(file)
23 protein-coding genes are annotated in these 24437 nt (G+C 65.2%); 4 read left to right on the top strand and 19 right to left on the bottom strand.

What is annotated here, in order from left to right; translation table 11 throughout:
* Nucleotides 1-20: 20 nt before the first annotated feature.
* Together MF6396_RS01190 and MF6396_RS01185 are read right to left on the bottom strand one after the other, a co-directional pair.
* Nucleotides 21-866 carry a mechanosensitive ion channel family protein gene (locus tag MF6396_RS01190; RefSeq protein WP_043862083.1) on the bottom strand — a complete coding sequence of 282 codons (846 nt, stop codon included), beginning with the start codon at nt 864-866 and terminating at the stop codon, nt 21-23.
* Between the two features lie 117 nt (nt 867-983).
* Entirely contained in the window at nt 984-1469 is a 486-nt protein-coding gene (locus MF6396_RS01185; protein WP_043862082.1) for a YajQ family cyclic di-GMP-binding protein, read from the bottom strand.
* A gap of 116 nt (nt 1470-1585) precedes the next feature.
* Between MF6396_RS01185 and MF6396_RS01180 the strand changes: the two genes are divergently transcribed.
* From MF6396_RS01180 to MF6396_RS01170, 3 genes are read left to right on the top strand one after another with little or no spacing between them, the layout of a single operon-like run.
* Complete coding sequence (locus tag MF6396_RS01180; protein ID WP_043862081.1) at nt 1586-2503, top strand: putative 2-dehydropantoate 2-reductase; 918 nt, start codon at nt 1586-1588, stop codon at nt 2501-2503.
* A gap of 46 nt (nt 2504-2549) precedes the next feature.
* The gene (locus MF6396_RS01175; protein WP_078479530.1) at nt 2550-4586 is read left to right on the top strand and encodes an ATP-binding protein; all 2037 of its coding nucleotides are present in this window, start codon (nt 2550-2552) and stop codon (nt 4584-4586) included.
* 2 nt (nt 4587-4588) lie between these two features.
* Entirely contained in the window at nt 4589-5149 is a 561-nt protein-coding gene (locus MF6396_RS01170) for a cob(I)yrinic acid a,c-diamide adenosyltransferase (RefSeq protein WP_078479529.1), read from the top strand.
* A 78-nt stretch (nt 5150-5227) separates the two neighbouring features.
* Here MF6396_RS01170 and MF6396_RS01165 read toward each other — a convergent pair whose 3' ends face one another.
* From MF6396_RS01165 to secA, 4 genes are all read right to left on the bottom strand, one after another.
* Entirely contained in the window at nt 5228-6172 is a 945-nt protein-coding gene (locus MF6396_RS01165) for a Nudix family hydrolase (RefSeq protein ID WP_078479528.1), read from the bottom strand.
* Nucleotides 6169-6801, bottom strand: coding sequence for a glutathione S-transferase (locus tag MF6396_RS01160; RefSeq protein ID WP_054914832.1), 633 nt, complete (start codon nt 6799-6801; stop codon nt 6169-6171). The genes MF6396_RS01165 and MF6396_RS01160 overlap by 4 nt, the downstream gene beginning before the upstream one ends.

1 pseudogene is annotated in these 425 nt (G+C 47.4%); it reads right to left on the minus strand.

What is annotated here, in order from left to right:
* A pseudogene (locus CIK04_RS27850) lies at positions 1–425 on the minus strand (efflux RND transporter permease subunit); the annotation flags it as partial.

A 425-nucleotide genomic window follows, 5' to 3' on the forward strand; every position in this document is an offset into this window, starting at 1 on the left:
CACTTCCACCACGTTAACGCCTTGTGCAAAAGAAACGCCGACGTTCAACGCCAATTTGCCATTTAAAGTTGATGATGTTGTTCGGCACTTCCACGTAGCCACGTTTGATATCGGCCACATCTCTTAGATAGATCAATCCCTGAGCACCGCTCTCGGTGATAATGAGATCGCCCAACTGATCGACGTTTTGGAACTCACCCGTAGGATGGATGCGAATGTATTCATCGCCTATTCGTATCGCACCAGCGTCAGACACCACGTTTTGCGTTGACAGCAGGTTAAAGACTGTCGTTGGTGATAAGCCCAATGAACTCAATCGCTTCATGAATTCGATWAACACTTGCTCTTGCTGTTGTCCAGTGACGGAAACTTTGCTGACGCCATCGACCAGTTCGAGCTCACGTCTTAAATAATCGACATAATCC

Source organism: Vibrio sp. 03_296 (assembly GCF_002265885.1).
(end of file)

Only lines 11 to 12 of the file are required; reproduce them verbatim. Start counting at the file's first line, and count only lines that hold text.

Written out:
* Complete coding sequence (locus tag MF6396_RS01180; protein ID WP_043862081.1) at nt 1586-2503, top strand: putative 2-dehydropantoate 2-reductase; 918 nt, start codon at nt 1586-1588, stop codon at nt 2501-2503.
* A gap of 46 nt (nt 2504-2549) precedes the next feature.